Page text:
[rspec-users] Mocking, changing method interfaces and integration tests
court3nay at gmail.com
Fri May 25 06:18:03 EDT 2007
Wow, you did a great job of writing up that irc discussion we had.
I just had a thought; what about if there was a way of "running" your
mock against the real thing to see if they (still) match up?
On 5/24/07, Ruy Asan <ruyasan at gmail.com> wrote:
> Suppose we have a method 'foo' which internally uses another method 'bar'.
> Being good BDDers we mock out the 'bar' method. After all, we only want to
> spec the 'foo' method - actually running the 'bar' method means slower, less
> maintainable and brittler specs. That's why we <3 mocking, right?
> We rely on the fact that 'bar' is being adequately tested somewhere else, by
> whomever wrote it. They can change their implementation of 'bar' and we can
> change our implementation of 'foo' and as long as the existing tests keep
> passing everyone is happy.
> But what happens if 'bar' needs to be refactored in a way that changes the
> interface? rSpec does succeed in informing bar's author that he is breaking
> someone's expectations about the 'bar' function - however, he really has no
> idea whose expectations he is breaking. (i.e. rSpec doesn't give us any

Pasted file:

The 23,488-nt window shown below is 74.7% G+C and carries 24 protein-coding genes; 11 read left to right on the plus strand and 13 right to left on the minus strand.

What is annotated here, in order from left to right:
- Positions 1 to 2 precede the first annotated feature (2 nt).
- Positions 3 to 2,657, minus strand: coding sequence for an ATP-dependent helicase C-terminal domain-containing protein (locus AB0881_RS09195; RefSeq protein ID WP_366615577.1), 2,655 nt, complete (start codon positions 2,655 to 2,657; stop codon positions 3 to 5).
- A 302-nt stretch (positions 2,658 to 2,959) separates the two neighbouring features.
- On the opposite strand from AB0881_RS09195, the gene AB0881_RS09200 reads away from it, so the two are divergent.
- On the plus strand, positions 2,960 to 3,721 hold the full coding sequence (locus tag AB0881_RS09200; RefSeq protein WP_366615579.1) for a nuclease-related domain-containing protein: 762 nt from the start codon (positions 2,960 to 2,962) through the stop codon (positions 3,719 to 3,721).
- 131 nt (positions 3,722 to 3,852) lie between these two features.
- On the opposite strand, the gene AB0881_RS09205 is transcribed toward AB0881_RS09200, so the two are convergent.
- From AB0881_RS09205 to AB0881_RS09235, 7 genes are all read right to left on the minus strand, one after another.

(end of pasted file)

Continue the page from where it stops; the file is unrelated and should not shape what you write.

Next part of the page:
> clues about what exactly has to follow our change in interface- it just
> tells us something may be broken).
> Changing the interface of bar means going over the code the hard way,
> getting in touch with everyone that uses the 'bar' function and making sure
> everything still works. Not very agile! It makes changing interfaces a very
> very expensive process. Of course, such changes are never really cheap - but
> because of mocks it becomes really REALLY expensive.
> So what are our options?
> 1) Don't use mocks. Not using mocks would of course catch any such problems
> right away. Yes mocks have benefits, but if we plan on refactoring often,
> the above scenario may just be too high a price to pay.
> 2) Don't change interfaces (too often) - i.e. specs should be treated as
> immutable. If it's such an expensive process just make sure it doesn't have
> to happen that often ;) I think if you have an all-vet, all-star team of
> programmers this could work out just fine - but even then, having change be
> expensive just isn't a good thing. Sometimes the app grows in a certain way
> and changing an interface is simply The Right Thing To Do™ - but it will
> probably break the app in a hard to fix way so Let's Just Stick With What
> Works™ takes over :p
> 3) Rely on integration testing to catch these sort of bugs. This too can
> work - although it seems to shift a significant burden on integration
> testing. Doesn't it sort of imply we need 100% (or close to that)
> integration test coverage? Doesn't that mean A LOT of integration testing,
> and aren't integration tests horribly brittle, time consuming to write in
> large numbers and a PITA to maintain?
> I'm actually kind of confused about how integration tests fit in with the
> rSpec+Mocks way of doing things. I really don't hear of teams doing regular
> integration testing in a true "let's test all our coupling"-sense. (and